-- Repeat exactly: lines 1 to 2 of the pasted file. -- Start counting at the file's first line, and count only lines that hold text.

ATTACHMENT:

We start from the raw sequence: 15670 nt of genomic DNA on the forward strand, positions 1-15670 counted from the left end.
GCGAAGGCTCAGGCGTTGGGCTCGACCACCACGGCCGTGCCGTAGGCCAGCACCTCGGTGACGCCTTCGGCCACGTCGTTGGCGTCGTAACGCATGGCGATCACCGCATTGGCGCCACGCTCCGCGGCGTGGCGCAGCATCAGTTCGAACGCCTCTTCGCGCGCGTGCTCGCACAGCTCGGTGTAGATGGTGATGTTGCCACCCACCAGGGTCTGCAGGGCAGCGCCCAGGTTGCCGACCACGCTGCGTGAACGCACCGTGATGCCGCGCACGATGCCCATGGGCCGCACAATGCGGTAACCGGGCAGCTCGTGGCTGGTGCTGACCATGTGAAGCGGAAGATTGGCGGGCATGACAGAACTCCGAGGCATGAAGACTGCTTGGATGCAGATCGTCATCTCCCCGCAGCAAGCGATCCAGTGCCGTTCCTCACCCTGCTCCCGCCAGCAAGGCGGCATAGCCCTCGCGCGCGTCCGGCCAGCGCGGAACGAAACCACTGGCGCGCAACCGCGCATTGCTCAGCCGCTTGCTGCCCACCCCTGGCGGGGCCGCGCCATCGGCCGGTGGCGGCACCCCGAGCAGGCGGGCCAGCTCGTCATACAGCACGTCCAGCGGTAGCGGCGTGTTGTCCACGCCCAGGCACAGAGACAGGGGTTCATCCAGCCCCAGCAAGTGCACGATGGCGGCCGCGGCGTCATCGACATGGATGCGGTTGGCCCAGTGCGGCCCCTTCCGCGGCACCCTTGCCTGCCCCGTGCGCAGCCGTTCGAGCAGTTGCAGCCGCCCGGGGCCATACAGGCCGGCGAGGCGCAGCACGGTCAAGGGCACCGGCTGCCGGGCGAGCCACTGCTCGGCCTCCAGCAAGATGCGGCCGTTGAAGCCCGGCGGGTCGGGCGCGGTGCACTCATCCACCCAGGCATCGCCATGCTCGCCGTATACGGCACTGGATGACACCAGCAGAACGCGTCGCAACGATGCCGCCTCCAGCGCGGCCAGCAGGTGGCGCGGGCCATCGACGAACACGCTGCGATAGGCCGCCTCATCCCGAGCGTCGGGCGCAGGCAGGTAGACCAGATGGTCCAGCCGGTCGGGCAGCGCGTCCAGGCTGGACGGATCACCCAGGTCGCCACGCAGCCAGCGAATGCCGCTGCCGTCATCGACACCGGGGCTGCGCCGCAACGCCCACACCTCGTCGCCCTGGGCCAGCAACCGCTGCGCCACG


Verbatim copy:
We start from the raw sequence: 15670 nt of genomic DNA on the forward strand, positions 1-15670 counted from the left end.
GCGAAGGCTCAGGCGTTGGGCTCGACCACCACGGCCGTGCCGTAGGCCAGCACCTCGGTGACGCCTTCGGCCACGTCGTTGGCGTCGTAACGCATGGCGATCACCGCATTGGCGCCACGCTCCGCGGCGTGGCGCAGCATCAGTTCGAACGCCTCTTCGCGCGCGTGCTCGCACAGCTCGGTGTAGATGGTGATGTTGCCACCCACCAGGGTCTGCAGGGCAGCGCCCAGGTTGCCGACCACGCTGCGTGAACGCACCGTGATGCCGCGCACGATGCCCATGGGCCGCACAATGCGGTAACCGGGCAGCTCGTGGCTGGTGCTGACCATGTGAAGCGGAAGATTGGCGGGCATGACAGAACTCCGAGGCATGAAGACTGCTTGGATGCAGATCGTCATCTCCCCGCAGCAAGCGATCCAGTGCCGTTCCTCACCCTGCTCCCGCCAGCAAGGCGGCATAGCCCTCGCGCGCGTCCGGCCAGCGCGGAACGAAACCACTGGCGCGCAACCGCGCATTGCTCAGCCGCTTGCTGCCCACCCCTGGCGGGGCCGCGCCATCGGCCGGTGGCGGCACCCCGAGCAGGCGGGCCAGCTCGTCATACAGCACGTCCAGCGGTAGCGGCGTGTTGTCCACGCCCAGGCACAGAGACAGGGGTTCATCCAGCCCCAGCAAGTGCACGATGGCGGCCGCGGCGTCATCGACATGGATGCGGTTGGCCCAGTGCGGCCCCTTCCGCGGCACCCTTGCCTGCCCCGTGCGCAGCCGTTCGAGCAGTTGCAGCCGCCCGGGGCCATACAGGCCGGCGAGGCGCAGCACGGTCAAGGGCACCGGCTGCCGGGCGAGCCACTGCTCGGCCTCCAGCAAGATGCGGCCGTTGAAGCCCGGCGGGTCGGGCGCGGTGCACTCATCCACCCAGGCATCGCCATGCTCGCCGTATACGGCACTGGATGACACCAGCAGAACGCGTCGCAACGATGCCGCCTCCAGCGCGGCCAGCAGGTGGCGCGGGCCATCGACGAACACGCTGCGATAGGCCGCCTCATCCCGAGCGTCGGGCGCAGGCAGGTAGACCAGATGGTCCAGCCGGTCGGGCAGCGCGTCCAGGCTGGACGGATCACCCAGGTCGCCACGCAGCCAGCGAATGCCGCTGCCGTCATCGACACCGGGGCTGCGCCGCAACGCCCACACCTCGTCGCCCTGGGCCAGCAACCGCTGCGCCACG